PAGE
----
The S&P 500 Dividend Yield is at a 20-Year Low

The S&P 500 closed at 4,458 on Friday. The index is up over 20% as of last Friday’s close and has reached 54 records so far this year. The P/E ratio stands at over 34, well above the historic levels at around 20. At current levels, US stocks are expensive indeed. However that does not seem to stop investors’ attraction towards equities. In fact, as recent as last quarter even foreign fund managers were pouring money into the red-hot US equity market.

I have written many times before that the dividend yield of the S&P 500 has stayed low. It has been under 2% for a few decades. The dividend yield reached a 20-year low of 1.32% as of September 10th. This rate is well below the annual inflation rate according to an article by Frank Holmes at U.S. Global Investors.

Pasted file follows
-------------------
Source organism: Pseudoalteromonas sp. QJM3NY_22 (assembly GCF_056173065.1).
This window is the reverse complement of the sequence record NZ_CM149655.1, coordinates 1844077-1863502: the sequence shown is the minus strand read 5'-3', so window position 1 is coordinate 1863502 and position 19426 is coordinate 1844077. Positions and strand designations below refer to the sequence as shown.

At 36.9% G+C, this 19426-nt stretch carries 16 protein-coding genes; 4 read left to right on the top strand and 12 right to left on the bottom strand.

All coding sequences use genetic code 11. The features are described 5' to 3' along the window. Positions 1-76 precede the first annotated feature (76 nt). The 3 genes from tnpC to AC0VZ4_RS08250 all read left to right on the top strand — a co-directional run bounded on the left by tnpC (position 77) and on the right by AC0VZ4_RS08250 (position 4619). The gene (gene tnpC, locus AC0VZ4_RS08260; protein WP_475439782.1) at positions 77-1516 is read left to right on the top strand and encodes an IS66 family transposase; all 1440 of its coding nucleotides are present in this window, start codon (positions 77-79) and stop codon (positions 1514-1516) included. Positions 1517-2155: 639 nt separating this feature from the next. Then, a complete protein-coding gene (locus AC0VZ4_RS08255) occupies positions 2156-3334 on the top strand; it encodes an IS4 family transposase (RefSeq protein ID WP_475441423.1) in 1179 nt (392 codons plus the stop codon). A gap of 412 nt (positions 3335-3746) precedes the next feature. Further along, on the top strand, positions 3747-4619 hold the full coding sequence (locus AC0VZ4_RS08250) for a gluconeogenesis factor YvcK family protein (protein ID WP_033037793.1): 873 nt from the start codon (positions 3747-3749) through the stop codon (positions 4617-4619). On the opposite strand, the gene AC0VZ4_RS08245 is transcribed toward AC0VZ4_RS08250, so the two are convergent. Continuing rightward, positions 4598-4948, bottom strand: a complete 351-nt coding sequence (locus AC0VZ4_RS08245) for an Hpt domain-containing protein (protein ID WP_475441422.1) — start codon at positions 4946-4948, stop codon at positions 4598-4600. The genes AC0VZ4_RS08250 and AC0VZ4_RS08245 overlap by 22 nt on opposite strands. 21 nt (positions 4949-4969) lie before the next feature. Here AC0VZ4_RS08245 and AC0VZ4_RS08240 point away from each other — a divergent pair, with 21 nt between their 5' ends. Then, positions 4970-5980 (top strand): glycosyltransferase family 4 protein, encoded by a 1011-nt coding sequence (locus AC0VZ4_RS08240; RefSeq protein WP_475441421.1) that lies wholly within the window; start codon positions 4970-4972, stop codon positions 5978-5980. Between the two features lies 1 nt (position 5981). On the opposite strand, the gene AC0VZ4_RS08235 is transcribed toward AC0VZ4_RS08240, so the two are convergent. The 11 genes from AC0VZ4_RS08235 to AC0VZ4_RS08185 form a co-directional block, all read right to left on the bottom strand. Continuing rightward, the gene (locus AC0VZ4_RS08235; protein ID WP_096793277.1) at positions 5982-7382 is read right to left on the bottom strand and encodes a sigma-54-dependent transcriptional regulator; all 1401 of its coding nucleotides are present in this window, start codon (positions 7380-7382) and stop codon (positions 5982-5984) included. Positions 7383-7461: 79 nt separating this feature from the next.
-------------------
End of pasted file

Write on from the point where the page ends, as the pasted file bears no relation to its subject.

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Source: Remembering 9/11 on the 20th Anniversary, U.S. Global Investors

With dividends so low, an argument can be made that investors are betting on the greater fool theory. Whether a stock is at $100 or $500 or even over $1,000 they are buying them anyway in the hope that they can unload it some other fool who is willing to buy at even higher prices. It remains to be see how long this logic will work.

The following chart shows the dividend yield of the S&P 500 since 1870:

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With multiple headwinds facing the US economy and the P/E ratio at above historic mean levels, caution is warranted with investing in stocks.

Related ETF:

  • SPDR S&P 500 ETF Trust (SPY)
  • iShares Select Dividend ETF (DVY)

Disclosure: No positions

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